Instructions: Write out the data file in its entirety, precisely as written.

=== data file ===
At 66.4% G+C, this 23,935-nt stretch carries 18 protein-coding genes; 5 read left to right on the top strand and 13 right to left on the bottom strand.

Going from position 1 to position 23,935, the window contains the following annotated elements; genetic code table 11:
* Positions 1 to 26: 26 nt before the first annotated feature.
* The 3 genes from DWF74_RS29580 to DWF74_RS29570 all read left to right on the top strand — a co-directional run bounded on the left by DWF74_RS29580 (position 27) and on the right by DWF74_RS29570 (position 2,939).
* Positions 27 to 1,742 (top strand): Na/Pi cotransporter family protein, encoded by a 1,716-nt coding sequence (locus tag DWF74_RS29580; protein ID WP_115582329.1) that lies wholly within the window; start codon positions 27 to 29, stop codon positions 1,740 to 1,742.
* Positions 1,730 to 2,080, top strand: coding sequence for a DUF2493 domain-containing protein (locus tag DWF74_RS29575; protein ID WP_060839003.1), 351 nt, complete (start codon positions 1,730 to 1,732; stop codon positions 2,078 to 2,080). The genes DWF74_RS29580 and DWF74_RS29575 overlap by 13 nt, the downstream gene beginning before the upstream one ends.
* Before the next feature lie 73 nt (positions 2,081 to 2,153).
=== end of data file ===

At 66.4% G+C, this 23,935-nt stretch carries 18 protein-coding genes; 5 read left to right on the top strand and 13 right to left on the bottom strand.

Going from position 1 to position 23,935, the window contains the following annotated elements; genetic code table 11:
* Positions 1 to 26: 26 nt before the first annotated feature.
* The 3 genes from DWF74_RS29580 to DWF74_RS29570 all read left to right on the top strand — a co-directional run bounded on the left by DWF74_RS29580 (position 27) and on the right by DWF74_RS29570 (position 2,939).
* Positions 27 to 1,742 (top strand): Na/Pi cotransporter family protein, encoded by a 1,716-nt coding sequence (locus tag DWF74_RS29580; protein ID WP_115582329.1) that lies wholly within the window; start codon positions 27 to 29, stop codon positions 1,740 to 1,742.
* Positions 1,730 to 2,080, top strand: coding sequence for a DUF2493 domain-containing protein (locus tag DWF74_RS29575; protein ID WP_060839003.1), 351 nt, complete (start codon positions 1,730 to 1,732; stop codon positions 2,078 to 2,080). The genes DWF74_RS29580 and DWF74_RS29575 overlap by 13 nt, the downstream gene beginning before the upstream one ends.
* Before the next feature lie 73 nt (positions 2,081 to 2,153).